• Grade 5 Extensive Gangrene Amputation

Can Foot Ulcers be cured?

Not all hope is lost! Foot ulcers can absolutely be cured or at least managed with early aggressive treatment by a trained podiatrist or foot specialist by using wound management and treatment .

Principles of Wound Management:

  • ensure adequate blood flow via clinical examination and vascular studies to prevent or control infection
  • protect and offload pressure areas with durable medical equipment such as diabetic shoes and insoles
  • custom orthotics or Ankle-foot orthotic bracing
  • accommodative padding, ensure adequate nutrition
  •  optimize the wound environment for healing with adequate and debridement to remove compromised tissue and promote healthy tissue

Management and treatment of ulcers

  • pressure relief
  • Debridement
  • wound cleansing
  • application of dressings

Debridement

Seemingly superficial wounds are often like the cap of a volcano, masking seething layers of infected, necrotic tissue below. Without aggressive debridement, the true extent of the wound is obscured, the character of the infection is unappreciated, and the wound simply won’t heal. Superficialhealing (granulation) may occur, but as soon as pressure is reapplied (as in ambulation) it breaks down.

Sharp surgical debridement is often the treatment of choice using a scalpel or the shop instrumentation to remove areas of thick adherent eschar or necrotic tissue with extensive ulcers. This is the best form of debridement and can be employed in the office or operating room for more extensive cases. With deep wounds penetrating to the level of bone to bone biopsy should be performed for bacterial and fungal cultures to rule out a bone infection. The objective of surgical debridement is to remove all necrotic or infected tissue from the wound and convert a chronic wound into the acute wound to facilitate wound healing. 

Advanced stage wounds that are devitalized in infected tissue require aggressive sharp surgical debridement. Debridement is the only procedure which effectively removed the thickened epithelium from around the chronic wound. 

Wounds or ulcers not responding to aggressive treatment or that occur in atypical areas should be biopsied to rule out possible malignancy. 

Adjunct Treatments

Adjunct treatments for diabetic foot ulcers are often necessary to help the healing process. Topical wound healing agents, enzymatic debriding agents, and wound care products with dressings such as hydrogels can be used in addition to advanced technologies like tissue replacement grafts or stem cell-grafting procedures. Working alongside a multidisciplinary team that may include an internal medicine specialist is key when treating these wounds because of their complex nature; without this treatment plan there could be risk of recurrence which would lead back to more invasive surgery on the feet in order for them heal correctly

 

When it comes to diabetic foot ulcers, there are many treatments that can be used. The treatment you may choose will depend on the severity of your wound and what’s best for your specific needs. If a person has an open sore or abscess in their skin due from diabetes then one thing they might do is use vacuum-assisted wounds closure with adjunctive hyperbaric oxygen therapy (HBOT) which will augment healing process by providing pressure off the wound while at same time increasing tissue oxygenation levels via daily HBOT sessions in a specially designed chamber.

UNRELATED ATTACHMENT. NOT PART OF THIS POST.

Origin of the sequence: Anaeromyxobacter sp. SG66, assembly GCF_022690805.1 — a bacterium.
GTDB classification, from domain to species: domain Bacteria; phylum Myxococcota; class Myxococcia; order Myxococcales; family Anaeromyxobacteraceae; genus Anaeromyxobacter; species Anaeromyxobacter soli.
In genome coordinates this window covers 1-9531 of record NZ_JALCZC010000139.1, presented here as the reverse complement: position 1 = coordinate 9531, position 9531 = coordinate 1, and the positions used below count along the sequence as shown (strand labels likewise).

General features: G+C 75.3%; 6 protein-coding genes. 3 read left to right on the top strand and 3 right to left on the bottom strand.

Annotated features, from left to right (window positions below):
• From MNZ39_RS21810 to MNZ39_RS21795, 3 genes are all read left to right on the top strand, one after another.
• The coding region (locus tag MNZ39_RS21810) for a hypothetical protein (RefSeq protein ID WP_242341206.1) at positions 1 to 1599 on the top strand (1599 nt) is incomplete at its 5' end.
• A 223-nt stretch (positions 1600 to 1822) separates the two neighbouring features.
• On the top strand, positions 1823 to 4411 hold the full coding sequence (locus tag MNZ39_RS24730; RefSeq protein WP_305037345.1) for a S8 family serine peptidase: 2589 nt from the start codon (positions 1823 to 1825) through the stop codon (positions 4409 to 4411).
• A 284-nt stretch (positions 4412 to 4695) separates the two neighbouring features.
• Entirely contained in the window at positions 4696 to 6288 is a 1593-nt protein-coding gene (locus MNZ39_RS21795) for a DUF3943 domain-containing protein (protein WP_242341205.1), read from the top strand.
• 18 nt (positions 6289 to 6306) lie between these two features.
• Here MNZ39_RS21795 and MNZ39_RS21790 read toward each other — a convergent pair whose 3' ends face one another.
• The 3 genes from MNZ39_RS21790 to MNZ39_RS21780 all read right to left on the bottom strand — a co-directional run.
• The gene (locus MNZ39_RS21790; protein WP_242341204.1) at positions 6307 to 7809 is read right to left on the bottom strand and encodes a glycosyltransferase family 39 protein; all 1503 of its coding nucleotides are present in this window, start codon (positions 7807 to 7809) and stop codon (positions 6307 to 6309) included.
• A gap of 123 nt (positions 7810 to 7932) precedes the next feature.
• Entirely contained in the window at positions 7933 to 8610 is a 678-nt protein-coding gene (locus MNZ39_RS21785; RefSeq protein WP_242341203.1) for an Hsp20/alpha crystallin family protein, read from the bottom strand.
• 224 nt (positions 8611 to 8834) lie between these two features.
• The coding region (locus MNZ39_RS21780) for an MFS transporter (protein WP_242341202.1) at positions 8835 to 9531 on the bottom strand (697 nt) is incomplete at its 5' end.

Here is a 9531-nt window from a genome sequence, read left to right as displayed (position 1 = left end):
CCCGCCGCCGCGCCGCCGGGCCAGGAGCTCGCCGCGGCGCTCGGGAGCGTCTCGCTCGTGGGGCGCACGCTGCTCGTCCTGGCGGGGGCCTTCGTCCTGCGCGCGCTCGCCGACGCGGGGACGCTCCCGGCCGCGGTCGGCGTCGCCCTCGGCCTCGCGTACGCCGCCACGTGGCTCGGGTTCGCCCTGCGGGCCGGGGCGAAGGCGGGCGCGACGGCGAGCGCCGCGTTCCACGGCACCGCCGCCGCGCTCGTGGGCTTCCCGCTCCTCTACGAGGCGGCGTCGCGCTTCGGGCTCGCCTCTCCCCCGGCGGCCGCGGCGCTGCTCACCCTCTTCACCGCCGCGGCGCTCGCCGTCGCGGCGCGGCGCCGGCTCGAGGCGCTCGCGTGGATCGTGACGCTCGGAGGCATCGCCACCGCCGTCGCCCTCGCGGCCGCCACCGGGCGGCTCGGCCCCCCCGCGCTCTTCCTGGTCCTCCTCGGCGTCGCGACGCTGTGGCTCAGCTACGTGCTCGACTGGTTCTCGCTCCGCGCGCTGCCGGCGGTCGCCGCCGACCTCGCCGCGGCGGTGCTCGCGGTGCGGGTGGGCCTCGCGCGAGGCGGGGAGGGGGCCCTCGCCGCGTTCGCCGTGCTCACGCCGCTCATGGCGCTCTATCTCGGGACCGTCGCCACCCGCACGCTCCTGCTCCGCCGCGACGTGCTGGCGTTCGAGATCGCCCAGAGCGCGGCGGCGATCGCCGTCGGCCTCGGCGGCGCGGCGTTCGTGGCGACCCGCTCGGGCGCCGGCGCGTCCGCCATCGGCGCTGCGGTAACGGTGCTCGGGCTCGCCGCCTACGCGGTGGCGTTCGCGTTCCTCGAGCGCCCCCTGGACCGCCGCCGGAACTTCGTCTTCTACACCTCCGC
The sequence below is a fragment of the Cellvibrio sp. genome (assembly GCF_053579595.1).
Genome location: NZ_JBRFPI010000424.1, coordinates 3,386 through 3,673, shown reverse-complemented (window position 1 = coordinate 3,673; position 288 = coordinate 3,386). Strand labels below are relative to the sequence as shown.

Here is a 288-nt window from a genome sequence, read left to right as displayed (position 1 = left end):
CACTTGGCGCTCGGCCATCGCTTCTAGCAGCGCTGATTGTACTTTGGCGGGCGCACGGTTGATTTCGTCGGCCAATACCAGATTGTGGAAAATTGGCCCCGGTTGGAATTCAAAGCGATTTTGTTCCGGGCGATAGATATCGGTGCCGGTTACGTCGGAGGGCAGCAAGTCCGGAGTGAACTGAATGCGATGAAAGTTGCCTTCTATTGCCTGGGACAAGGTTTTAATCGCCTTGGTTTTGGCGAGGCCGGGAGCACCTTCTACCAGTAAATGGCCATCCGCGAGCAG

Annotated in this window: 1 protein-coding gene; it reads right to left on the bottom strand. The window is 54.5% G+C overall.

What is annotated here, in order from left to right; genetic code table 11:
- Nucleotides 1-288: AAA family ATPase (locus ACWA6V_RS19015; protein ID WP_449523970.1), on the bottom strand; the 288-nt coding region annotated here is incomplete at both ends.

The use of adjunctive therapies like Anodyne or Revitamed infrared light also help hasten recovery time and prevent recurrence.

 

The multidisciplinary treatment team can include: Internal medicine, endocrinologist, podiatrist, visiting nurse, vascular surgery, pedorthist (custom shoe specialist),prosthetists, nutrition\dietitian, compression specialist, physical therapist, rehabilitation medicine, neurologist, plastic surgeon, orthopedic surgeon, social worker and pharmacologist.

How long does a diabetic foot ulcer take to heal?

Healing time for wounds varies based on many factors, such as wound size and location. There are also other considerations that can affect how quickly the body heals from a wound: swelling, circulation of blood or sugar levels in your system, what care you’re using to heal it with (such as pressure), etc. Healing may happen within weeks or take up to several months depending on these variables.

Getting timely treatment from a podiatrist can help you have better outcomes and faster recovery timelines.

If you are diabetic combating and you or a family member spots a sore, callous, or corn that will not heal, do not delay treatment! Make an appointment with a trained and certified diabetic foot specialist. Dr. Christopher Formanek, DPM is trained in all state-of-the-art treatments for all diabetic foot problems and is ready to assist you in recovery.  Call us today at (225) 756-0034  or fill out an online form

A Comprehensive Guide to Diabetic Foot Problems: Diabetic Neuropathy

Stay tuned for article 3 in our series: A Comprehensive Guide to Diabetic Foot Care: Preventing Foot Ulcers: Do’s and Don’ts

Leave a Reply

Your email address will not be published. Required fields are marked *